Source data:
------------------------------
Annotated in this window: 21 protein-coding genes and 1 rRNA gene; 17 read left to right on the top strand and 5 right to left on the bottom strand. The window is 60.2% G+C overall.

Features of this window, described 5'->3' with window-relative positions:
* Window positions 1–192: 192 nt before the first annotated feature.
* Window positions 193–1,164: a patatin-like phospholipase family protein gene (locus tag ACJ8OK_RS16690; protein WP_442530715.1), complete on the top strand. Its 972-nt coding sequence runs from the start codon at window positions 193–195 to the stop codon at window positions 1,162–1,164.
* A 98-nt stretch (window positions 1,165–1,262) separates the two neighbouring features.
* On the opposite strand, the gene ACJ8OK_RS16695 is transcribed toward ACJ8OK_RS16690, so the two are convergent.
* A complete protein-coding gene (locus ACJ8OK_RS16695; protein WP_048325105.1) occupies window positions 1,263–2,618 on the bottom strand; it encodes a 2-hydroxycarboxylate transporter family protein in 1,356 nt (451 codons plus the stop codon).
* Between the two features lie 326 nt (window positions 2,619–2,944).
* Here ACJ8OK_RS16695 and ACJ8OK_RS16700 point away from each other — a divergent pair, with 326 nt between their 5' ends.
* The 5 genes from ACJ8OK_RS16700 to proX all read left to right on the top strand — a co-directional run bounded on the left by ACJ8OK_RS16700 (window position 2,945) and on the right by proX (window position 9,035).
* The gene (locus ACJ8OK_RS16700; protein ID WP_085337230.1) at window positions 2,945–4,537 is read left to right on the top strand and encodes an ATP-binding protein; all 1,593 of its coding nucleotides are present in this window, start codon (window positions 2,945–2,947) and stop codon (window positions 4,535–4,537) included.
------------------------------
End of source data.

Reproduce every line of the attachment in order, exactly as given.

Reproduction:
Annotated in this window: 21 protein-coding genes and 1 rRNA gene; 17 read left to right on the top strand and 5 right to left on the bottom strand. The window is 60.2% G+C overall.

Features of this window, described 5'->3' with window-relative positions:
* Window positions 1–192: 192 nt before the first annotated feature.
* Window positions 193–1,164: a patatin-like phospholipase family protein gene (locus tag ACJ8OK_RS16690; protein WP_442530715.1), complete on the top strand. Its 972-nt coding sequence runs from the start codon at window positions 193–195 to the stop codon at window positions 1,162–1,164.
* A 98-nt stretch (window positions 1,165–1,262) separates the two neighbouring features.
* On the opposite strand, the gene ACJ8OK_RS16695 is transcribed toward ACJ8OK_RS16690, so the two are convergent.
* A complete protein-coding gene (locus ACJ8OK_RS16695; protein WP_048325105.1) occupies window positions 1,263–2,618 on the bottom strand; it encodes a 2-hydroxycarboxylate transporter family protein in 1,356 nt (451 codons plus the stop codon).
* Between the two features lie 326 nt (window positions 2,619–2,944).
* Here ACJ8OK_RS16695 and ACJ8OK_RS16700 point away from each other — a divergent pair, with 326 nt between their 5' ends.
* The 5 genes from ACJ8OK_RS16700 to proX all read left to right on the top strand — a co-directional run bounded on the left by ACJ8OK_RS16700 (window position 2,945) and on the right by proX (window position 9,035).
* The gene (locus ACJ8OK_RS16700; protein ID WP_085337230.1) at window positions 2,945–4,537 is read left to right on the top strand and encodes an ATP-binding protein; all 1,593 of its coding nucleotides are present in this window, start codon (window positions 2,945–2,947) and stop codon (window positions 4,535–4,537) included.